Humorist Stephen Colbert first made his name on Comedy Central's Daily Show. As that series sends up nightly news programs, Colbert's spin-off series, The Colbert Report, parodies Fox News' The O'Reilly Factor. After nearly 10 years, however, the Report is soon going to be signing off for good.
That's because Colbert is moving up in the world. On Thursday, it was announced that Colbert would succeed David Letterman as the host of CBS' Late Show. He's even admitted that the schtick he's been doing will not carry over with him. In other words, after 15 years (including his run on Daily Show), Stephen Colbert will finally get to be himself in front of the cameras, and not a character that shares his name.
It had been reported that Craig Ferguson (The Late, Late Show) had right of first refusal to take the promotion, but it seems CBS suits figured on the younger-skewing Colbert, whom some college kids might also know was the voice of Phil Ken Sebben on [adult swim]'s Harvey Birdman, Attorney at Law. Also, CBS wants what ABC & NBC are doing, going with younger hosts for their late night shows (Jimmy Fallon & another Comedy Central alum, Jimmy Kimmel).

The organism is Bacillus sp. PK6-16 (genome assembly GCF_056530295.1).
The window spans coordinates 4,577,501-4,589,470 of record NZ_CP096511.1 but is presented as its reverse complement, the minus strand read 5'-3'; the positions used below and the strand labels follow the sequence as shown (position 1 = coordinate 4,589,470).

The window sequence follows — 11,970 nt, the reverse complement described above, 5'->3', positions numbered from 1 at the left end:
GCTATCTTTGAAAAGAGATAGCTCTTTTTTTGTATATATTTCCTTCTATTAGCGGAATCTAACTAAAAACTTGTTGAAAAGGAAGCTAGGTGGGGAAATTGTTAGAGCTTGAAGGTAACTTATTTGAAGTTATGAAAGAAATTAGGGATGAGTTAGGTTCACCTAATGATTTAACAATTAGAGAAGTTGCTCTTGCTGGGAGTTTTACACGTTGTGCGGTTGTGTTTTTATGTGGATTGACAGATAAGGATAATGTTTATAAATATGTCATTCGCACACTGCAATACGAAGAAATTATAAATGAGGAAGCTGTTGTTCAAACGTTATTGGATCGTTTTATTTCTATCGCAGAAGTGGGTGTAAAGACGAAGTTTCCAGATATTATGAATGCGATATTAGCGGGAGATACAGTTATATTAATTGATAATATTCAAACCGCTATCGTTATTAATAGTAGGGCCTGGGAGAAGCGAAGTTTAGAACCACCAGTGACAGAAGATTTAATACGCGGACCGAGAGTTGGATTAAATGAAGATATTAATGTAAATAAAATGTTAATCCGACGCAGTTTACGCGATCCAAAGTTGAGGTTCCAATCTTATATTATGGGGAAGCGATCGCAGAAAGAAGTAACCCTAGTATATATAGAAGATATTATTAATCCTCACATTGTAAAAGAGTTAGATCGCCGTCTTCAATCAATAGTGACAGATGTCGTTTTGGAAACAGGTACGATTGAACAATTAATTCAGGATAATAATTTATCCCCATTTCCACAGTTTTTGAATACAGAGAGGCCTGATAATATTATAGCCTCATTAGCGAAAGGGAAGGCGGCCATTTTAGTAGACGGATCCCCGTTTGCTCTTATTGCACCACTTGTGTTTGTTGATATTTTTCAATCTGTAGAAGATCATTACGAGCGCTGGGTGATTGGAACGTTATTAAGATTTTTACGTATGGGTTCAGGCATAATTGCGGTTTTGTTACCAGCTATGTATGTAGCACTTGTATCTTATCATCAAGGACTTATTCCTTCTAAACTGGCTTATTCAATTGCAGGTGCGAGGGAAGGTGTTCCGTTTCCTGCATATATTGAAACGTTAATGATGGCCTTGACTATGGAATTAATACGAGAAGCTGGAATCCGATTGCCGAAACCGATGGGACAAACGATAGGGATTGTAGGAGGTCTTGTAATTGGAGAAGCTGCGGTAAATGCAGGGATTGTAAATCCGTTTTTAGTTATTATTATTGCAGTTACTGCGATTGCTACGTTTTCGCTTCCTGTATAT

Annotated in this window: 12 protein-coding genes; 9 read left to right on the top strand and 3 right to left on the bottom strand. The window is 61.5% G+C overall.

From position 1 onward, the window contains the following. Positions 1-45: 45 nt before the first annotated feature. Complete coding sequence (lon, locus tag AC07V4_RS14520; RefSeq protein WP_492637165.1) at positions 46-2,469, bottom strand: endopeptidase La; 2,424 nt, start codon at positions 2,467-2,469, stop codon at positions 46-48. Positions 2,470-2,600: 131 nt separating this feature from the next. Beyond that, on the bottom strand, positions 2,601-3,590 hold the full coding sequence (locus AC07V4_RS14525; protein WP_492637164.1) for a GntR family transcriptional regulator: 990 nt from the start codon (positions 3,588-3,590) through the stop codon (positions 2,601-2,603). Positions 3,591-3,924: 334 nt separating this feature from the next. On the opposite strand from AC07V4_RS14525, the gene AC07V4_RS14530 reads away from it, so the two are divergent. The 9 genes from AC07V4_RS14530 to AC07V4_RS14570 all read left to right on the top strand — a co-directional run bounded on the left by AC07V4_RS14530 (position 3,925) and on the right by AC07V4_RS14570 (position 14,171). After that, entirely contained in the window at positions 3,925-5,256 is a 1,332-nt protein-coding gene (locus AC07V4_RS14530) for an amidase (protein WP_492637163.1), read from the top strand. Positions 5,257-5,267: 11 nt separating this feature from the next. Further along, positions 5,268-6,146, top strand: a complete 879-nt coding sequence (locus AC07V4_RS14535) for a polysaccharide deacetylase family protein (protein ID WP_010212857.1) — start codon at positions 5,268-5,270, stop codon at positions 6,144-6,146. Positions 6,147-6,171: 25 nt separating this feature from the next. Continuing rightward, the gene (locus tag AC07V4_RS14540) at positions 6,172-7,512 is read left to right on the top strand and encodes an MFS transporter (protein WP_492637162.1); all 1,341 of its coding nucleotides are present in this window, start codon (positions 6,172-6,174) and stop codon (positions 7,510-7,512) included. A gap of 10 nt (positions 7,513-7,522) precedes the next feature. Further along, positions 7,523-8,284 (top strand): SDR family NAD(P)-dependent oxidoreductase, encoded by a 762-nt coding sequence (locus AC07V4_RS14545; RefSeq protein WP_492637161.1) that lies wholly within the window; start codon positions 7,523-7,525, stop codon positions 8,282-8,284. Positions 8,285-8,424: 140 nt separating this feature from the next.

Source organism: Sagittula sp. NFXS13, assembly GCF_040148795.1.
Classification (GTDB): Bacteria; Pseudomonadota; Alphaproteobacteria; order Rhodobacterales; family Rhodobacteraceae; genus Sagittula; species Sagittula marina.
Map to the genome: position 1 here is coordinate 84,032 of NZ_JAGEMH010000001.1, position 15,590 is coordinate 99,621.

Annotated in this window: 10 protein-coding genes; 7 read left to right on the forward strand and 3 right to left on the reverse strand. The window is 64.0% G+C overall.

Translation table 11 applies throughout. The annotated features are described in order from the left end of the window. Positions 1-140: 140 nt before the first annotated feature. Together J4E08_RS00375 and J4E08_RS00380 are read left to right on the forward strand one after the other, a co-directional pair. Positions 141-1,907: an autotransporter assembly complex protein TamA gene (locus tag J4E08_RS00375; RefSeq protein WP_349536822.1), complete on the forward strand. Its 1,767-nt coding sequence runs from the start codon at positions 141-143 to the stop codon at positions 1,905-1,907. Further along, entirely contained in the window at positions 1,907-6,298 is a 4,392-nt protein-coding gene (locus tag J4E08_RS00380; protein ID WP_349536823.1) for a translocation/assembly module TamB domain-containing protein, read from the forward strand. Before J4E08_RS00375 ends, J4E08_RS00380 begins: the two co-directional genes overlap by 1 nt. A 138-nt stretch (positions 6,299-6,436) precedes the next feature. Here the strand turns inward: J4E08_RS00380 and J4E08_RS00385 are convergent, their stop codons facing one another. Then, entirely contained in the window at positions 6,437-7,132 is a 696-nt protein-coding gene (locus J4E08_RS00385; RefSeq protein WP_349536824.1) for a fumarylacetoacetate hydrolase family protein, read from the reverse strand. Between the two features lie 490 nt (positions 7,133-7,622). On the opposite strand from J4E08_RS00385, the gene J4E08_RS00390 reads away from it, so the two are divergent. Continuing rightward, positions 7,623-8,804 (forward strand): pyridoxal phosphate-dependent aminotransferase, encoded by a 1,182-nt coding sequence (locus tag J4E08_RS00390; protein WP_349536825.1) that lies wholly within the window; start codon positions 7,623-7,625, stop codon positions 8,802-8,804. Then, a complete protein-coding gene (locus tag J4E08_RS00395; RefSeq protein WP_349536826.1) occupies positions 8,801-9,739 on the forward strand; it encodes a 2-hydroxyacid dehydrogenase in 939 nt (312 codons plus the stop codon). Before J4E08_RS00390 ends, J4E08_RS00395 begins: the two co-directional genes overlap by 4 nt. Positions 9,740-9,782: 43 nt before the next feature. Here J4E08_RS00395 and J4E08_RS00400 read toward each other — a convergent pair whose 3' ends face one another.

Colbert, to an extent, has also become this generation's Pat Paulsen, a comedian who's also made overtures about running for political office, but unlike Paulsen, who kept putting his name in the hat for the White House as his only remaining schtick for years, Colbert was aiming lower, like maybe Congress.
Here's a recent sample of The Colbert Report, compliments of Comedy Central's own YouTube channel:
Simply put, if you're not into Bill O'Reilly, you might dig Colbert.